Friday, 7 December 2007

Why do we see better at night with our peripheral vision?

It all comes down to anatomy.

Daylight is a period in which there is an abundance of photons flying around. In this time of plenty, our eyes make use of a high-demand, high-resolution colour system to provide us with images. Basically, at the "centre" of our eyes (actually, not the centre, but where the photons from something in the centre of our visual fields fall) there is an area called the fovea centralis. At this location, the retina is packed with cones - colour sensitive cells - that are so densely packaged as to provide outstanding resolution to an image. The downside is that they require large amounts of photons (of the particular wavelength) hitting them to fire.

Further out to the periphery, our retinas are manned by rods. These cells aim to scavenge any photons (regardless of their wavelengths); as such, they can collectively form an image from much less light than the cones need to fire. Unfortunately, they are not densely packed in the retina, and so give a relatively low quality image. Furthermore, they are not nearly so wave-length specific, and so only provide black-and-white images.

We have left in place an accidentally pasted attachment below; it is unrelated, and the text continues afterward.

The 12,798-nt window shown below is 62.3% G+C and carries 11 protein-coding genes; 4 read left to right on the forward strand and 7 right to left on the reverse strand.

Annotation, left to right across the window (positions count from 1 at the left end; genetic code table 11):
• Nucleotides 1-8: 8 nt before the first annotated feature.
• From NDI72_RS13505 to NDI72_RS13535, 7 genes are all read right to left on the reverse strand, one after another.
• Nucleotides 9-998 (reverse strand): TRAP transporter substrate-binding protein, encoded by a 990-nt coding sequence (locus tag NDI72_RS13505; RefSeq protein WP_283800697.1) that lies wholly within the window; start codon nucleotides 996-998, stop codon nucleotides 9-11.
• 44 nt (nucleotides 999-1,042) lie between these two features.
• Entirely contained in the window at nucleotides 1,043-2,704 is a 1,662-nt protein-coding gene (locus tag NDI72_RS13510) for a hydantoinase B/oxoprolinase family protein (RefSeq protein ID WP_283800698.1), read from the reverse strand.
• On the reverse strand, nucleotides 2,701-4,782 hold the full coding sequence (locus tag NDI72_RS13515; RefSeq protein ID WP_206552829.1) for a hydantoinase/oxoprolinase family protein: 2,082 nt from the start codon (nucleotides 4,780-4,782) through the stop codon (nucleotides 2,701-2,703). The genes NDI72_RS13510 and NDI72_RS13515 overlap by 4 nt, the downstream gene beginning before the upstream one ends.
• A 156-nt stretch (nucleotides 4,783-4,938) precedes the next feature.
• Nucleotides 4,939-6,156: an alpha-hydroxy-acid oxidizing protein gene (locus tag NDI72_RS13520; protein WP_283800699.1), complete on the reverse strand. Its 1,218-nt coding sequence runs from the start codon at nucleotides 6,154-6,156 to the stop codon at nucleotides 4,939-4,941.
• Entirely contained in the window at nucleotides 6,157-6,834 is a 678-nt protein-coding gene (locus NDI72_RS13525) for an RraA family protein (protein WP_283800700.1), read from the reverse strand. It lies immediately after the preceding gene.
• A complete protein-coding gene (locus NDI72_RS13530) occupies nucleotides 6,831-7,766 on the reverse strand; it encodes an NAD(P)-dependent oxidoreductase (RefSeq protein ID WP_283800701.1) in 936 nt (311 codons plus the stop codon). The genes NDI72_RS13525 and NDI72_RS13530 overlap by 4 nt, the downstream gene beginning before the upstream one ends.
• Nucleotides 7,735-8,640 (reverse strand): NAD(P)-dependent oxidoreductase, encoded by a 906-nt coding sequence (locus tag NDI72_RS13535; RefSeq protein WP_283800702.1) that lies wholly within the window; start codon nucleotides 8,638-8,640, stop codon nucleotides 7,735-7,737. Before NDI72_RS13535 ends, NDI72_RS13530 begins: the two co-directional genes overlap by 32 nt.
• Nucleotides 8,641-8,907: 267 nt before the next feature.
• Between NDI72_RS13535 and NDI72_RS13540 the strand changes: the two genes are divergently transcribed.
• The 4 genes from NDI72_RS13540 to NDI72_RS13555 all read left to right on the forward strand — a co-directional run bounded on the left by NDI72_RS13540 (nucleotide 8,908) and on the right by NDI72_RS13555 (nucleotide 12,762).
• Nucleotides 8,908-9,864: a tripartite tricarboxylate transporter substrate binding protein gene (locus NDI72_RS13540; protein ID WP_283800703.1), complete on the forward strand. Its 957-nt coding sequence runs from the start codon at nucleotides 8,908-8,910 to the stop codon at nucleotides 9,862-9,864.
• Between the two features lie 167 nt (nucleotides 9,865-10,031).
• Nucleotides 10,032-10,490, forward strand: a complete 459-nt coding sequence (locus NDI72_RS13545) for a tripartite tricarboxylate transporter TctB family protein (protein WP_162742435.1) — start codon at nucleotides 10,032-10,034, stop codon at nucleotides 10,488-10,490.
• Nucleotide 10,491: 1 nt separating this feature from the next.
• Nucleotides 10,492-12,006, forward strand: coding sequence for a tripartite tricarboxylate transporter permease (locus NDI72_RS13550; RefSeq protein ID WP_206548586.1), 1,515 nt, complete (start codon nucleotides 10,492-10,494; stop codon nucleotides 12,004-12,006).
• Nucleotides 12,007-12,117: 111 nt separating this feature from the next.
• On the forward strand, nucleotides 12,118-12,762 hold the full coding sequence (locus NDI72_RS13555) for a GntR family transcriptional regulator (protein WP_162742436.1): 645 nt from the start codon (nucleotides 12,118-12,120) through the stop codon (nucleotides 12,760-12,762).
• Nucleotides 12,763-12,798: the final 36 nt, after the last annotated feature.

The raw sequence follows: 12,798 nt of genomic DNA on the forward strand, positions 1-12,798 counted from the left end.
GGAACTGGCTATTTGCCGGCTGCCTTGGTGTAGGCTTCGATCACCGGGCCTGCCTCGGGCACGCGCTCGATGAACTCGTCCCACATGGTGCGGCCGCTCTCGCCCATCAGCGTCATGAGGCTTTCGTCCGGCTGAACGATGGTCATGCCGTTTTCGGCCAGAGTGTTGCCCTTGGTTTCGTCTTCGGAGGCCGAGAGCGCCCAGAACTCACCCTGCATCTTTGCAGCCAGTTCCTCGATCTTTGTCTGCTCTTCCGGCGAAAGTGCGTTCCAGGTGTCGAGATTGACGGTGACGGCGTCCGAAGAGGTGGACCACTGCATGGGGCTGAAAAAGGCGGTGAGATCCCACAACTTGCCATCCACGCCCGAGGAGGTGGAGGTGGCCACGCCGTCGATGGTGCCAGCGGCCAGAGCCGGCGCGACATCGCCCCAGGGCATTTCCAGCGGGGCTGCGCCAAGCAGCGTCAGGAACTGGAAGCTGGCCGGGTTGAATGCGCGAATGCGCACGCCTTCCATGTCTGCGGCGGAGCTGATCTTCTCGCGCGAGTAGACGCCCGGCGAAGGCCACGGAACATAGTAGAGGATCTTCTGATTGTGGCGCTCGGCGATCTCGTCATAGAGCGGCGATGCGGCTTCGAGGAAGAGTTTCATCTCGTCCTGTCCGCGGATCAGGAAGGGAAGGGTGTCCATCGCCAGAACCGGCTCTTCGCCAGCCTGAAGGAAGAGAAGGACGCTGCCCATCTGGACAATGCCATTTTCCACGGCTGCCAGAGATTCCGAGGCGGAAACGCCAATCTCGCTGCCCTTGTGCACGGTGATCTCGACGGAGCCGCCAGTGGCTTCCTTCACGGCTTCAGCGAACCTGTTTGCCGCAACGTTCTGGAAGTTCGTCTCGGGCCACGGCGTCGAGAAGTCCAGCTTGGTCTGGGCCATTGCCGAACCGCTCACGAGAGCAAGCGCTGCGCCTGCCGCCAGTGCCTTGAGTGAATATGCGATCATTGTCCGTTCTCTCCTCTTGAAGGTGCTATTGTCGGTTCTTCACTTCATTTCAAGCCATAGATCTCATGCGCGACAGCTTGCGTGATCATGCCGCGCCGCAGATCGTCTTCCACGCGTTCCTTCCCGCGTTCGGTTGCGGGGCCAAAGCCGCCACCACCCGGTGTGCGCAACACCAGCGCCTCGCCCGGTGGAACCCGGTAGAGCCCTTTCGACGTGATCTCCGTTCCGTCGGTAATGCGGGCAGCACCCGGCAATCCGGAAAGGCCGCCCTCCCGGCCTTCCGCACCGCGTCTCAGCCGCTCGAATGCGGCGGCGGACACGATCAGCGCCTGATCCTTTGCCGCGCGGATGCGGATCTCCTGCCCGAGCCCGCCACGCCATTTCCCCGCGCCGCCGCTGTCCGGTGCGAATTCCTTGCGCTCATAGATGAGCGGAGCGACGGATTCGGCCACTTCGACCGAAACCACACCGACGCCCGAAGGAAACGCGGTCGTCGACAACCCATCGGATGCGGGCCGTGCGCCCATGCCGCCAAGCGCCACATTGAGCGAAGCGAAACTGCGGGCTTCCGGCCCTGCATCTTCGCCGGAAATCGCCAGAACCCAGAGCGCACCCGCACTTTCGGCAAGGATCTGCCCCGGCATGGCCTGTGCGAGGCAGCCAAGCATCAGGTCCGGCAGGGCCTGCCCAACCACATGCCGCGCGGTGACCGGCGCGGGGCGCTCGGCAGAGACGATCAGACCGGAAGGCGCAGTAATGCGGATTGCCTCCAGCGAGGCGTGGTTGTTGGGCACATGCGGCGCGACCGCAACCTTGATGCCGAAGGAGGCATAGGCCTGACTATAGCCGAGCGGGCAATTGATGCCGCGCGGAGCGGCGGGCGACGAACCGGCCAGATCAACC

At night, photons are scarce. Therefore, our vision has to switch from the high-demand, high-resolution colour system of the cones to the low-demand, low-resolution black-and-white system of the rods. Since there are virtually no rods in the fovea (at the centre of our visual fields), objects are best appreciated at night by our peripheral vision, which has the rods. Astronomers are keenly aware of this fact, and usually advise you to look slightly to the left or right of a star cluster in order to get the best image of it.

Incidentally, this bit of anatomy also explains why objects at night appear black-and-white. (Amazingly, many people are unaware of this occurrence!) Furthermore, rods are so sensitive to any light that they are temporarily "blown" out of action by daylight conditions. This is why it takes time for our eyes to adjust to the dark conditions of a cinema if we walk in from the daylight outside.

Fascinating, don't you think?

No comments:

Post a Comment